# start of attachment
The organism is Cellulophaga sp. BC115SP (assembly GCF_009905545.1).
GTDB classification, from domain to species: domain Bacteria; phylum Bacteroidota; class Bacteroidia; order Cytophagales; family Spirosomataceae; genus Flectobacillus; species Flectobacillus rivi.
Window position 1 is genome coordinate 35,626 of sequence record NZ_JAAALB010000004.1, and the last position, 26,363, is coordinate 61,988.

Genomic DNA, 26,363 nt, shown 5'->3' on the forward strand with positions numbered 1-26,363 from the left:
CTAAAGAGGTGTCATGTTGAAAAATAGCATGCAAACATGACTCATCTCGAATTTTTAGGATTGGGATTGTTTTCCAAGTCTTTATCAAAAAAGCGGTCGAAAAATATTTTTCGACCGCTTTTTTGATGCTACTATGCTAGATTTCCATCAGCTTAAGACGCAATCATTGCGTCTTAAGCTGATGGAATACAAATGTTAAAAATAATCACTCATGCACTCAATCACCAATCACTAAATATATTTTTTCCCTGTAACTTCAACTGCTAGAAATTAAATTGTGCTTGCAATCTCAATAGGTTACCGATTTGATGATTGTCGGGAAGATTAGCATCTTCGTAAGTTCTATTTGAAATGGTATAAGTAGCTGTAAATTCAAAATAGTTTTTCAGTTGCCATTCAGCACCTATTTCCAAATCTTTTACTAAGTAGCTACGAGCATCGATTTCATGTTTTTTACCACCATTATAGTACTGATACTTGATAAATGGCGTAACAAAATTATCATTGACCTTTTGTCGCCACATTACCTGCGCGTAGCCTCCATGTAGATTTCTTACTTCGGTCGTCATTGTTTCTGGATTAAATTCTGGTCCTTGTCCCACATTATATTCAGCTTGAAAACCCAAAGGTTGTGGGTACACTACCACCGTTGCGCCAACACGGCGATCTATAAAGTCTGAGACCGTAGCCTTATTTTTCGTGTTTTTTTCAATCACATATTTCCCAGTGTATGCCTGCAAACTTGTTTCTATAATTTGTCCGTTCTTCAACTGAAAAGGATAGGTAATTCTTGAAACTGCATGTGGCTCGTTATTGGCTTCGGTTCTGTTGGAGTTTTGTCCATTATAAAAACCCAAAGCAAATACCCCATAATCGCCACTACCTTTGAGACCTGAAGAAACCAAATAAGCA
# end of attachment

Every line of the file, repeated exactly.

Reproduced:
The organism is Cellulophaga sp. BC115SP (assembly GCF_009905545.1).
GTDB classification, from domain to species: domain Bacteria; phylum Bacteroidota; class Bacteroidia; order Cytophagales; family Spirosomataceae; genus Flectobacillus; species Flectobacillus rivi.
Window position 1 is genome coordinate 35,626 of sequence record NZ_JAAALB010000004.1, and the last position, 26,363, is coordinate 61,988.

Genomic DNA, 26,363 nt, shown 5'->3' on the forward strand with positions numbered 1-26,363 from the left:
CTAAAGAGGTGTCATGTTGAAAAATAGCATGCAAACATGACTCATCTCGAATTTTTAGGATTGGGATTGTTTTCCAAGTCTTTATCAAAAAAGCGGTCGAAAAATATTTTTCGACCGCTTTTTTGATGCTACTATGCTAGATTTCCATCAGCTTAAGACGCAATCATTGCGTCTTAAGCTGATGGAATACAAATGTTAAAAATAATCACTCATGCACTCAATCACCAATCACTAAATATATTTTTTCCCTGTAACTTCAACTGCTAGAAATTAAATTGTGCTTGCAATCTCAATAGGTTACCGATTTGATGATTGTCGGGAAGATTAGCATCTTCGTAAGTTCTATTTGAAATGGTATAAGTAGCTGTAAATTCAAAATAGTTTTTCAGTTGCCATTCAGCACCTATTTCCAAATCTTTTACTAAGTAGCTACGAGCATCGATTTCATGTTTTTTACCACCATTATAGTACTGATACTTGATAAATGGCGTAACAAAATTATCATTGACCTTTTGTCGCCACATTACCTGCGCGTAGCCTCCATGTAGATTTCTTACTTCGGTCGTCATTGTTTCTGGATTAAATTCTGGTCCTTGTCCCACATTATATTCAGCTTGAAAACCCAAAGGTTGTGGGTACACTACCACCGTTGCGCCAACACGGCGATCTATAAAGTCTGAGACCGTAGCCTTATTTTTCGTGTTTTTTTCAATCACATATTTCCCAGTGTATGCCTGCAAACTTGTTTCTATAATTTGTCCGTTCTTCAACTGAAAAGGATAGGTAATTCTTGAAACTGCATGTGGCTCGTTATTGGCTTCGGTTCTGTTGGAGTTTTGTCCATTATAAAAACCCAAAGCAAATACCCCATAATCGCCACTACCTTTGAGACCTGAAGAAACCAAATAAGCA